The disruption caused by COVID-19 comes at a time of intense change for the retail industry. Retail stores worldwide are facing closures and serious decline in their sales. Managing these evolving complications is more than a full-time job, but at the same time retailers cannot lose sight of their day-to-day operations. It is still unclear how the outbreak might reshape the industry. However, examining the paths of retail’s recovery in three previous crises can point to what might lie ahead for the industry.
Retail Recovery in Previous Asian Crises
Taking reference to the SARS outbreak in 2003, Fukushima tsunami disaster in 2011 and the MERS epidemic in 2015, there were three phases: shock, recovery and stabilization.
Source: China National Bureau of Statistics; Japan Ministry of Economy, Trade and Industry; South Korea government statistics
A month after the spread of SARS ended in May 2003, Chinese sales had bounced back to their pre-epidemic levels and they stabilized by July. The retail sales dip was much more pronounced in Japan in 2011, so as the subsequent recovery; the stabilization period was also longer than in China after SARS. In South Korea, though, the rapid recovery from MERS in 2015 took retail sales level beyond its pre-crisis trend, as it coincided with the Mid-Autumn Festival. The market then eventually returned to a stabilized level.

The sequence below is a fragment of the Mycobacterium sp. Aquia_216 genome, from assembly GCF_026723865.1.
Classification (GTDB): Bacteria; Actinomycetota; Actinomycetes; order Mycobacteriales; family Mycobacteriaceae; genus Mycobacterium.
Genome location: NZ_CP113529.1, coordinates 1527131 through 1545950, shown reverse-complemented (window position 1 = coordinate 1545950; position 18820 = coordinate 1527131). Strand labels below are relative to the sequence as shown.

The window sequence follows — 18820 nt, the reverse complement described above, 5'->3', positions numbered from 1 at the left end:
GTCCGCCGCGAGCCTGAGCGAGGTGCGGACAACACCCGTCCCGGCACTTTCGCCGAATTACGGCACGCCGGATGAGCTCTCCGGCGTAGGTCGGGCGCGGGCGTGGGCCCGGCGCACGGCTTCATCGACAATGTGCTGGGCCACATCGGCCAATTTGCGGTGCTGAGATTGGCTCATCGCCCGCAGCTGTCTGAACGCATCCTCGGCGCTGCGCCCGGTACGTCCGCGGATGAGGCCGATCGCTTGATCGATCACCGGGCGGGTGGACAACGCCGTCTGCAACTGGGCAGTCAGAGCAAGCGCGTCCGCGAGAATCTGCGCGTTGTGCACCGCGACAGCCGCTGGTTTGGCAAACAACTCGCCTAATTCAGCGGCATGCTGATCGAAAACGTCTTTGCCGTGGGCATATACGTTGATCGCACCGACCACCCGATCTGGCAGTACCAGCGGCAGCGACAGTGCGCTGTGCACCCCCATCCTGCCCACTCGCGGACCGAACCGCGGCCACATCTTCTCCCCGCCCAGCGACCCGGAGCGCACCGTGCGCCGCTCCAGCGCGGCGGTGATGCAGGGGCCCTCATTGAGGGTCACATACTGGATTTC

Although the timing and recovery pattern of each case differ, retail markets eventually stabilized after the crisis. Retailers therefore can expect the industry to rebound after the pandemic subsides. A survey commissioned by MomentFeed and Zogby Analytics shows that consumers are indeed willing to support local retail businesses once the disease subsides.
Source: MomentFeed Commissioned survey with Zogby Analytics, Question: Once you no longer feel concerned about COVID-19 how often do you plan to visit the following types of local businesses (compared to your pre-COVID-19 routines)?
91 percent of consumers indicate they will visit restaurants, movie theaters, gyms, salons, stores, and banks, once concerns about contracting the disease subside, and 32 percent indicate they will visit more frequently than before COVID-19.
Dine-in restaurants will likely see a quick resurgence of traffic, with 39 percent of respondents saying they plan to visit restaurants more than before COVID-19.
Grocery stores will also see a resurgence, with 35 percent of respondents reporting they will visit more frequently than before COVID-19.
Entertainment (theaters, arcades, etc.) and retailers should also see strong support, with one-third of respondents indicating they will visit more than before pre-COVID-19.
Gyms on the other hand, might see fewer one-time visitors than before COVID-19, but survey respondents were more likely to say they will visit “more often than ever before” when compared to other industries.
Strategic Implications for Different Types of Retailers
Different types of retailers then can learn from the past emergencies in Asia to help them plan for an eventual recovery in demand.